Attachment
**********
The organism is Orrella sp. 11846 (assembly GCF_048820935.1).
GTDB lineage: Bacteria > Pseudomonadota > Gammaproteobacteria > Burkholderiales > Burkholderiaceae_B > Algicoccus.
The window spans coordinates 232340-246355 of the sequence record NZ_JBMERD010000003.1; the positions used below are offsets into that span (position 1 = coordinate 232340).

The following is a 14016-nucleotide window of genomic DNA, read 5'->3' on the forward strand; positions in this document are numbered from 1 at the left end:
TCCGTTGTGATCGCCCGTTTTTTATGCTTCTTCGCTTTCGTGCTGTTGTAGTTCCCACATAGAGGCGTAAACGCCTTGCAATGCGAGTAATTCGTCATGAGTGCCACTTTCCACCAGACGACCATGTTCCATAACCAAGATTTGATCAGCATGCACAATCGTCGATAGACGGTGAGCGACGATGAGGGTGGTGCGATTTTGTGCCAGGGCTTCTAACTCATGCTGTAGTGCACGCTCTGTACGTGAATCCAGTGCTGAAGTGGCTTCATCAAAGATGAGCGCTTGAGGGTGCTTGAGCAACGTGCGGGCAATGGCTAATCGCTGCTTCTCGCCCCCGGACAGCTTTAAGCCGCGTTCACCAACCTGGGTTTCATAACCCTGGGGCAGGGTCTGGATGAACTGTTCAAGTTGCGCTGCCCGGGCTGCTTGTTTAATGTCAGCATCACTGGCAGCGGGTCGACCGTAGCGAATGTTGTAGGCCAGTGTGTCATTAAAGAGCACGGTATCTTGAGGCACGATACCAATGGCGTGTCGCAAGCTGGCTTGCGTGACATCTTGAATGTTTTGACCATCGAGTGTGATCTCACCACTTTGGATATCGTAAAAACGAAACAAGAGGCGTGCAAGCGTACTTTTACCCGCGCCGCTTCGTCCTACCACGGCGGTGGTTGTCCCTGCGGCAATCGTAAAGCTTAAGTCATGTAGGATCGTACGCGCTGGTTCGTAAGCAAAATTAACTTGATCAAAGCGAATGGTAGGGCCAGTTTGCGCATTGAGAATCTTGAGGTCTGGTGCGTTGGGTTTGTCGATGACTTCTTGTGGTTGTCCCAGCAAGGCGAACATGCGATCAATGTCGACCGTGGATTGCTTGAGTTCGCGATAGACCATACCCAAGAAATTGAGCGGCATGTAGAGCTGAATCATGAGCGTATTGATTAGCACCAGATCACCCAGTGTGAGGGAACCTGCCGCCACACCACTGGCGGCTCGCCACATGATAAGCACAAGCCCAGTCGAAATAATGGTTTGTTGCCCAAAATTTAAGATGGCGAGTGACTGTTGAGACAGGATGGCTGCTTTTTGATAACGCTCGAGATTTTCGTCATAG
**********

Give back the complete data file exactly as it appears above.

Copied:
The organism is Orrella sp. 11846 (assembly GCF_048820935.1).
GTDB lineage: Bacteria > Pseudomonadota > Gammaproteobacteria > Burkholderiales > Burkholderiaceae_B > Algicoccus.
The window spans coordinates 232340-246355 of the sequence record NZ_JBMERD010000003.1; the positions used below are offsets into that span (position 1 = coordinate 232340).

The following is a 14016-nucleotide window of genomic DNA, read 5'->3' on the forward strand; positions in this document are numbered from 1 at the left end:
TCCGTTGTGATCGCCCGTTTTTTATGCTTCTTCGCTTTCGTGCTGTTGTAGTTCCCACATAGAGGCGTAAACGCCTTGCAATGCGAGTAATTCGTCATGAGTGCCACTTTCCACCAGACGACCATGTTCCATAACCAAGATTTGATCAGCATGCACAATCGTCGATAGACGGTGAGCGACGATGAGGGTGGTGCGATTTTGTGCCAGGGCTTCTAACTCATGCTGTAGTGCACGCTCTGTACGTGAATCCAGTGCTGAAGTGGCTTCATCAAAGATGAGCGCTTGAGGGTGCTTGAGCAACGTGCGGGCAATGGCTAATCGCTGCTTCTCGCCCCCGGACAGCTTTAAGCCGCGTTCACCAACCTGGGTTTCATAACCCTGGGGCAGGGTCTGGATGAACTGTTCAAGTTGCGCTGCCCGGGCTGCTTGTTTAATGTCAGCATCACTGGCAGCGGGTCGACCGTAGCGAATGTTGTAGGCCAGTGTGTCATTAAAGAGCACGGTATCTTGAGGCACGATACCAATGGCGTGTCGCAAGCTGGCTTGCGTGACATCTTGAATGTTTTGACCATCGAGTGTGATCTCACCACTTTGGATATCGTAAAAACGAAACAAGAGGCGTGCAAGCGTACTTTTACCCGCGCCGCTTCGTCCTACCACGGCGGTGGTTGTCCCTGCGGCAATCGTAAAGCTTAAGTCATGTAGGATCGTACGCGCTGGTTCGTAAGCAAAATTAACTTGATCAAAGCGAATGGTAGGGCCAGTTTGCGCATTGAGAATCTTGAGGTCTGGTGCGTTGGGTTTGTCGATGACTTCTTGTGGTTGTCCCAGCAAGGCGAACATGCGATCAATGTCGACCGTGGATTGCTTGAGTTCGCGATAGACCATACCCAAGAAATTGAGCGGCATGTAGAGCTGAATCATGAGCGTATTGATTAGCACCAGATCACCCAGTGTGAGGGAACCTGCCGCCACACCACTGGCGGCTCGCCACATGATAAGCACAAGCCCAGTCGAAATAATGGTTTGTTGCCCAAAATTTAAGATGGCGAGTGACTGTTGAGACAGGATGGCTGCTTTTTGATAACGCTCGAGATTTTCGTCATAG